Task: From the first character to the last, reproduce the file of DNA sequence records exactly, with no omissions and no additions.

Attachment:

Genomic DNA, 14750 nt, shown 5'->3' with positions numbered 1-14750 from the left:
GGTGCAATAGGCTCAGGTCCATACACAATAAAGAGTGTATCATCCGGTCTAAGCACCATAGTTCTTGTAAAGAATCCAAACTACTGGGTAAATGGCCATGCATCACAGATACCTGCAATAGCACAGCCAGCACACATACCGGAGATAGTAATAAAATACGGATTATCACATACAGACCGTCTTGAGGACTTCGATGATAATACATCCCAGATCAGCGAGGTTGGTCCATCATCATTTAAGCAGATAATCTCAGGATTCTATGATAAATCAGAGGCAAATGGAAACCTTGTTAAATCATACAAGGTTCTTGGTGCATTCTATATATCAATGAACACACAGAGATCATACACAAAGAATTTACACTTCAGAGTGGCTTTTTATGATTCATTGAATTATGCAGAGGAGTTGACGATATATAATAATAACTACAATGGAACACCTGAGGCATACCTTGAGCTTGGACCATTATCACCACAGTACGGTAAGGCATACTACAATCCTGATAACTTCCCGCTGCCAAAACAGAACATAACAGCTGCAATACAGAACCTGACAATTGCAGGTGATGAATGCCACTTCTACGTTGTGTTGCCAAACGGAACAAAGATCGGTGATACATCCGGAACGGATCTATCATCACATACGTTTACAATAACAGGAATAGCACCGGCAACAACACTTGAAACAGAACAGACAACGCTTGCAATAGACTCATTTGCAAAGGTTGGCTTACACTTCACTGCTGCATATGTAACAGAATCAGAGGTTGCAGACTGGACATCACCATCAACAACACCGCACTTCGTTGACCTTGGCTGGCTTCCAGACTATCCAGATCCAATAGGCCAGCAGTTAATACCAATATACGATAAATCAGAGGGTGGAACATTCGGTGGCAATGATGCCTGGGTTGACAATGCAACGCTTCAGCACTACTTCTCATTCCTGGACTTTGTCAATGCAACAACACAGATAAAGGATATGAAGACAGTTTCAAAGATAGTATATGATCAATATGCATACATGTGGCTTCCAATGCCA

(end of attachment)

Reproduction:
Genomic DNA, 14750 nt, shown 5'->3' with positions numbered 1-14750 from the left:
GGTGCAATAGGCTCAGGTCCATACACAATAAAGAGTGTATCATCCGGTCTAAGCACCATAGTTCTTGTAAAGAATCCAAACTACTGGGTAAATGGCCATGCATCACAGATACCTGCAATAGCACAGCCAGCACACATACCGGAGATAGTAATAAAATACGGATTATCACATACAGACCGTCTTGAGGACTTCGATGATAATACATCCCAGATCAGCGAGGTTGGTCCATCATCATTTAAGCAGATAATCTCAGGATTCTATGATAAATCAGAGGCAAATGGAAACCTTGTTAAATCATACAAGGTTCTTGGTGCATTCTATATATCAATGAACACACAGAGATCATACACAAAGAATTTACACTTCAGAGTGGCTTTTTATGATTCATTGAATTATGCAGAGGAGTTGACGATATATAATAATAACTACAATGGAACACCTGAGGCATACCTTGAGCTTGGACCATTATCACCACAGTACGGTAAGGCATACTACAATCCTGATAACTTCCCGCTGCCAAAACAGAACATAACAGCTGCAATACAGAACCTGACAATTGCAGGTGATGAATGCCACTTCTACGTTGTGTTGCCAAACGGAACAAAGATCGGTGATACATCCGGAACGGATCTATCATCACATACGTTTACAATAACAGGAATAGCACCGGCAACAACACTTGAAACAGAACAGACAACGCTTGCAATAGACTCATTTGCAAAGGTTGGCTTACACTTCACTGCTGCATATGTAACAGAATCAGAGGTTGCAGACTGGACATCACCATCAACAACACCGCACTTCGTTGACCTTGGCTGGCTTCCAGACTATCCAGATCCAATAGGCCAGCAGTTAATACCAATATACGATAAATCAGAGGGTGGAACATTCGGTGGCAATGATGCCTGGGTTGACAATGCAACGCTTCAGCACTACTTCTCATTCCTGGACTTTGTCAATGCAACAACACAGATAAAGGATATGAAGACAGTTTCAAAGATAGTATATGATCAATATGCATACATGTGGCTTCCAATGCCA